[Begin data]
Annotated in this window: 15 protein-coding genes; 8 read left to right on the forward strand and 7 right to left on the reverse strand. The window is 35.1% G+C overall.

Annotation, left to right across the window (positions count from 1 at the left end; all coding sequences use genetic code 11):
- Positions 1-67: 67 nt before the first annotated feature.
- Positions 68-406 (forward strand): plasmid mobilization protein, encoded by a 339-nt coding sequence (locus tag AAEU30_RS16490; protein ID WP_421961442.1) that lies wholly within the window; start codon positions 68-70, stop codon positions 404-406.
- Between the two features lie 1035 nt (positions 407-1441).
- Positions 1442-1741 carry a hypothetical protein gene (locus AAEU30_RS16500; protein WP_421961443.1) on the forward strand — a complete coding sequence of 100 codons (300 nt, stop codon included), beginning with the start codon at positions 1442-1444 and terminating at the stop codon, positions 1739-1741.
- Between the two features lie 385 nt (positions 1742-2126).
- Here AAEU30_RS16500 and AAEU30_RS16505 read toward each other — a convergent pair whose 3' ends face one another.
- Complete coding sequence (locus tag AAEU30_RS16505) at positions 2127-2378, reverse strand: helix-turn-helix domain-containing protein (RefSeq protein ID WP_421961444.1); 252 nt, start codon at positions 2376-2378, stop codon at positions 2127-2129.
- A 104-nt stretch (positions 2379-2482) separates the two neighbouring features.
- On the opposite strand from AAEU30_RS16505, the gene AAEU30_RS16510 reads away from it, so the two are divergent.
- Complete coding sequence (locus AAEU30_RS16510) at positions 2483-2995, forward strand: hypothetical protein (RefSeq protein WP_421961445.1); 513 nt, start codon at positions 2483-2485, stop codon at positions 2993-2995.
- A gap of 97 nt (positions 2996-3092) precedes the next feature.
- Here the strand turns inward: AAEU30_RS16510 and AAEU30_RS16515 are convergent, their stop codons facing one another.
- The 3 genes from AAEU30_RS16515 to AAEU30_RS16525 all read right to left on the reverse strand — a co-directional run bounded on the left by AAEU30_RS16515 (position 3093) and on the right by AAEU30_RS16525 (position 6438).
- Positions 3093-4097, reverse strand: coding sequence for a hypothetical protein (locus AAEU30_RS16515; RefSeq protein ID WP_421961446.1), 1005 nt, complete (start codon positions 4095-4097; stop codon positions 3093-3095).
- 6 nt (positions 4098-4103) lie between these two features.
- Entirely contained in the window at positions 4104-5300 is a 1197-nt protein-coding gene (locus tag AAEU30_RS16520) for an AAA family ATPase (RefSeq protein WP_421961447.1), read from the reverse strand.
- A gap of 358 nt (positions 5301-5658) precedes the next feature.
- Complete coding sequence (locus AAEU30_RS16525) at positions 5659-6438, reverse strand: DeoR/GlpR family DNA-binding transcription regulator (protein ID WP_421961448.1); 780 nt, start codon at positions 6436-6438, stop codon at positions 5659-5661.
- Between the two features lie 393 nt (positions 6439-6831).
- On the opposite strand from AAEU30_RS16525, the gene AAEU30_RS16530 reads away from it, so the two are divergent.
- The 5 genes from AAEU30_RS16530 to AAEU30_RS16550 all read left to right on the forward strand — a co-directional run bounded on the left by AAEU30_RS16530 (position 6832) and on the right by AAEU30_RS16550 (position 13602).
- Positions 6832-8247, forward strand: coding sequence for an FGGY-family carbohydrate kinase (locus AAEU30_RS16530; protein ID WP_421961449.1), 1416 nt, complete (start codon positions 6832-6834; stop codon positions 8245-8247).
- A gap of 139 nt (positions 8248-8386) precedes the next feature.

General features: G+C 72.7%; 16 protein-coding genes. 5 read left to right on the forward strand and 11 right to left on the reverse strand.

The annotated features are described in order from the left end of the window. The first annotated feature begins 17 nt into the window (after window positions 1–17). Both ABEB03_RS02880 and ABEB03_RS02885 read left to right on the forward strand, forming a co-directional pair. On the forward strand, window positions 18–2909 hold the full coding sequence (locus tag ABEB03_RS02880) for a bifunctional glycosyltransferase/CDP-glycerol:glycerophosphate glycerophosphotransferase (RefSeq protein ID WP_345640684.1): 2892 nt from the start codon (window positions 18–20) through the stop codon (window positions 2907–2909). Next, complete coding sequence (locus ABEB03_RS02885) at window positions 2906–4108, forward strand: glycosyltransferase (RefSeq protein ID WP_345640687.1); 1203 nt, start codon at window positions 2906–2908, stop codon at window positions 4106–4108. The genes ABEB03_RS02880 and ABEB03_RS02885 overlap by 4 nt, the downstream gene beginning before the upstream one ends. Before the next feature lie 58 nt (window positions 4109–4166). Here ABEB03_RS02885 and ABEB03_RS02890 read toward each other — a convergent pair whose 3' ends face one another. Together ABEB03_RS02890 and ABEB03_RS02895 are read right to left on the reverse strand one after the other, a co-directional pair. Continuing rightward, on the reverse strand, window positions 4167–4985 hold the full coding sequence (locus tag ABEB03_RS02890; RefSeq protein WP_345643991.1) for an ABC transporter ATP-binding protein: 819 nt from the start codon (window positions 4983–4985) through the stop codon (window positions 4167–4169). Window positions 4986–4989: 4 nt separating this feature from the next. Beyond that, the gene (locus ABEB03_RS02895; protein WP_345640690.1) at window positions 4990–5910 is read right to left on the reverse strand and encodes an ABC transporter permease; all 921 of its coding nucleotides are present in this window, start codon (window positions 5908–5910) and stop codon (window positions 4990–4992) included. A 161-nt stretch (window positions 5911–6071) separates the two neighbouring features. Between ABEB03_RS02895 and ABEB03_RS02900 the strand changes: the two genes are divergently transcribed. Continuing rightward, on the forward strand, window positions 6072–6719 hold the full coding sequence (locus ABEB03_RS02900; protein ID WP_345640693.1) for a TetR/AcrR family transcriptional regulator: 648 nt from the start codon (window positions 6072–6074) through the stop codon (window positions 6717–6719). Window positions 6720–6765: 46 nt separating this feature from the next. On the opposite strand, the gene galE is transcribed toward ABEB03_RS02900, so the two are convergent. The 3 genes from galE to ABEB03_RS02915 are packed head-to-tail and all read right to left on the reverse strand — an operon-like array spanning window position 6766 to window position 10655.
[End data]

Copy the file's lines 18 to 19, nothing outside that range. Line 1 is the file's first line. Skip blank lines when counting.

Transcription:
- Entirely contained in the window at positions 4104-5300 is a 1197-nt protein-coding gene (locus tag AAEU30_RS16520) for an AAA family ATPase (RefSeq protein WP_421961447.1), read from the reverse strand.
- A gap of 358 nt (positions 5301-5658) precedes the next feature.